The setting was perfect -- a beautifully decorated church and a choir who began mass with a spirited Joy to the World. At one point the doors of the church flew open by a strong gust of wind, toppling over several poinsettias. Was "He" announcing his arrival? Mass continued in the usual manner but with a great number of parishioners taking communion than on a non-holiday Sunday. It ended and then Christmas appeared. I saw mothers taking their children to see the nativity scene and taking care to explain who the characters represented and tell them about the birth of Christ. I also saw people in deep prayer, one man embracing a crucifix with one arm and raising the other as if reaching for God. To witness such profound love and devotion was deeply moving. On a day overrun by commercialization  and materialism, I managed to find Christmas and it was a miracle. 

Judging Others


Judging Others
 

I know someone who is relentlessly judgemental; particularly about overweight people (ironically, she too is overweight). She's exhausting to be around but she also provides a lesson.  

Being critical or judging other keeps us from seeing the object of our criticism as a person.  It keeps us from looking pass what we view as a flaw, to examine what may be at the root. They are reduced to a label.

The toxicity emitted is high and my encounters with this person are kept brief. However, I shudder to think about what part of me I am blind. It also reminds me that we are made into what we become. Some of it through our own choices but a lot through circumstances. Kindness begins with being kind to ourselves.

Book Review: Technology of Joy


Book Review: Technology of Joy
 

I heard a fascinating radio interview with Jonathan Robinson, author of The Technology of Joy, and promply decided to buy his book. It's a good thing I heard the interview. If I were to judge this book by it's cover, I probably would not have bought it (the chakra colors and a smiley face in the "o" of joy won't win it any design awards).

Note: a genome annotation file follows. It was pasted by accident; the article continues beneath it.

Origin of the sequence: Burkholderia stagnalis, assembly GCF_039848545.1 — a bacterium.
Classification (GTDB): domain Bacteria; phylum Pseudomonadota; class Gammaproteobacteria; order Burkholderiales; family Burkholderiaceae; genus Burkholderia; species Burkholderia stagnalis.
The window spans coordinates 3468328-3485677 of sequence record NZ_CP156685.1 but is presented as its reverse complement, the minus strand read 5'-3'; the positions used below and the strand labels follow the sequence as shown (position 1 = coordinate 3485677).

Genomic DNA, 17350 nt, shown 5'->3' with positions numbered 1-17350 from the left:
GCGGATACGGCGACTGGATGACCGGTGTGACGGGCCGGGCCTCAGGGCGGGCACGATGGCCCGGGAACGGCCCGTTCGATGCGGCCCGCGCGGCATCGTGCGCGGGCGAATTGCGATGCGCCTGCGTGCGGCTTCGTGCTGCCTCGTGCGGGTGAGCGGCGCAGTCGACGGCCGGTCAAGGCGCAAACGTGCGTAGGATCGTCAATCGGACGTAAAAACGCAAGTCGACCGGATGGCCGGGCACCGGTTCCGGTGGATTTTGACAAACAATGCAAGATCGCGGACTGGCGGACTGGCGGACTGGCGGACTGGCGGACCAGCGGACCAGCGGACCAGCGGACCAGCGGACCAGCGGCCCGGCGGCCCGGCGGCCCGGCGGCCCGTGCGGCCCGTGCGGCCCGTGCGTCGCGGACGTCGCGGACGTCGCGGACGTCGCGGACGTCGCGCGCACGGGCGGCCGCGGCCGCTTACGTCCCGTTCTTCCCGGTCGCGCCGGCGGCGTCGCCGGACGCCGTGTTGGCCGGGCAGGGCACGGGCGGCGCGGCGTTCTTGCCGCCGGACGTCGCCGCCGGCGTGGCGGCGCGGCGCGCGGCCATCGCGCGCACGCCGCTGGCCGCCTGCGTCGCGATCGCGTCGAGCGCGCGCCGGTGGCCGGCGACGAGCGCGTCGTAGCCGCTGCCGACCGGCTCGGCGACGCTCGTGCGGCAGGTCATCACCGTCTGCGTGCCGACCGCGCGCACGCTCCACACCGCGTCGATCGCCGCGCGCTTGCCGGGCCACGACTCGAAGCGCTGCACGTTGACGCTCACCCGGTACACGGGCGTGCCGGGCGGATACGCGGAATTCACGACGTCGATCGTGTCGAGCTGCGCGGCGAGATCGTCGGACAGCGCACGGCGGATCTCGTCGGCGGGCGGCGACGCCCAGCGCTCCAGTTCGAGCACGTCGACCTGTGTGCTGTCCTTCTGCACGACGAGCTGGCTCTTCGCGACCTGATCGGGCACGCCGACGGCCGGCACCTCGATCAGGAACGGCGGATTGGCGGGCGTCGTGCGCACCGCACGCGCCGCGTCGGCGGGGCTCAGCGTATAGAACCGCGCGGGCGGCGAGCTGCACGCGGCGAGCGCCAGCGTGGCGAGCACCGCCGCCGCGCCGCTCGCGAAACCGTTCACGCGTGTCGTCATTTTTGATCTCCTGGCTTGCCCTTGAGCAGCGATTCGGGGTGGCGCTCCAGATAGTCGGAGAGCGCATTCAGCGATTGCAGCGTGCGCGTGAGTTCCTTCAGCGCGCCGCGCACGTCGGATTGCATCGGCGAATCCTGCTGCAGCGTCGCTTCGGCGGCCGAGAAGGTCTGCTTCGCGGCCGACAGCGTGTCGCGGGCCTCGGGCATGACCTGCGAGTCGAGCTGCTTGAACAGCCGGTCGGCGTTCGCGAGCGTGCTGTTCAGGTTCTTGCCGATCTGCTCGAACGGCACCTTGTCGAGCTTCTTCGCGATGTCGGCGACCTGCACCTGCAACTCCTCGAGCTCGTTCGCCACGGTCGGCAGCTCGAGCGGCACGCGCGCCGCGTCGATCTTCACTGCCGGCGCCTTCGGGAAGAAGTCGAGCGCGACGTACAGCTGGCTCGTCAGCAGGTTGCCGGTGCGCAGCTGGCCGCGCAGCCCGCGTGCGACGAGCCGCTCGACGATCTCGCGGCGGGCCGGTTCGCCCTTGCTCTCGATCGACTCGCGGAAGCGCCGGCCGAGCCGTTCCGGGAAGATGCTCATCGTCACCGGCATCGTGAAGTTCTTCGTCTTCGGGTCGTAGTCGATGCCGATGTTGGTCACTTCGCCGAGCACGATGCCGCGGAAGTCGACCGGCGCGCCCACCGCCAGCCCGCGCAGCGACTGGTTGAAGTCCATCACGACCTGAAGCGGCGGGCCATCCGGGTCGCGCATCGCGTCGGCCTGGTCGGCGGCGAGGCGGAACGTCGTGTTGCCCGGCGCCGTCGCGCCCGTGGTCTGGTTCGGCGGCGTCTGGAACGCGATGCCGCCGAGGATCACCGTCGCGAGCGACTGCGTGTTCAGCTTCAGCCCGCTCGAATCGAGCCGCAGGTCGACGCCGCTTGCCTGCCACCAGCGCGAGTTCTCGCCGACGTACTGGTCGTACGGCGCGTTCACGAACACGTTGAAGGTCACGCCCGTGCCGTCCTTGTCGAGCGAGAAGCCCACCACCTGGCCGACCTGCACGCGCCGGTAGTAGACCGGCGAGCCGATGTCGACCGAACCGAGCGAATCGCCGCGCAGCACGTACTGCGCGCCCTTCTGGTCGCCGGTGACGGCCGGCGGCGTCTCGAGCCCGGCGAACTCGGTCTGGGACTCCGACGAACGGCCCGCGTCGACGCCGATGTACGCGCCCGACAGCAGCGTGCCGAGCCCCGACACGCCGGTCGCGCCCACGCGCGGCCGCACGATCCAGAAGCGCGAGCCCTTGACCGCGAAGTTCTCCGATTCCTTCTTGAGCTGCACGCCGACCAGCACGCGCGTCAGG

Robinson describes 101 gadgets, apps, tools, supplements to "bring more delight in your life." With a claim like that, who could resist? His writes in a conversational style. He's unpretentious or preachy and he doesn't hesitate to admit he found some of the modalities weird at first. There are certainly some that will promptly elicit an eye roll, such as the orgone blanket. Developed by a Dr. Reich, a student of Sigmund Freud, the wool and steel wool blanket, it is said to amplify the living energy within the body. Fortunately, many "technologies" don't require a suspension of disbelief and cost little or no money. 

This is the perfect time of the year to read this book. A lot of people feel blue or stressed during the holidays and out of 101 technologies, there's at least one thing we can all use to enhance our joy, energy and inner peace. 

Eating Well


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Eating Well
 

The season of eating has begun and my stomach isn't happy. Foods of the season don't agree with the uber-vegan diet I've had for the past several months. I've fallen off the food wagon enough to be reminded to go back to my diet of fruits and ;vegetables, no dairy, nuts, eggs or legumes. It may seem boring and extreme but I respond well to it and my health demands it. 

Food during the holidays is difficult to separate from tradition and family. To say "no" to a family member or friend is tough but I must insist. 

Thankful


Thankful
 

I always feel a little melancholy around Thanksgiving. President Kennedy was shot on November 22, 1963; just a couple of days before Thanksgiving. What followed was an enormous sense of grief throughout the country and in my home.  It was as surreal as it was sad. 

The sadness I experienced in 1963 often surfaces around Thanksgiving and that's OK. It puts me in a reflective mood. Somehow problems don't seem as great on Thanksgiving. Any sadness I may have felt is replaced with deep gratitude. I am thankful.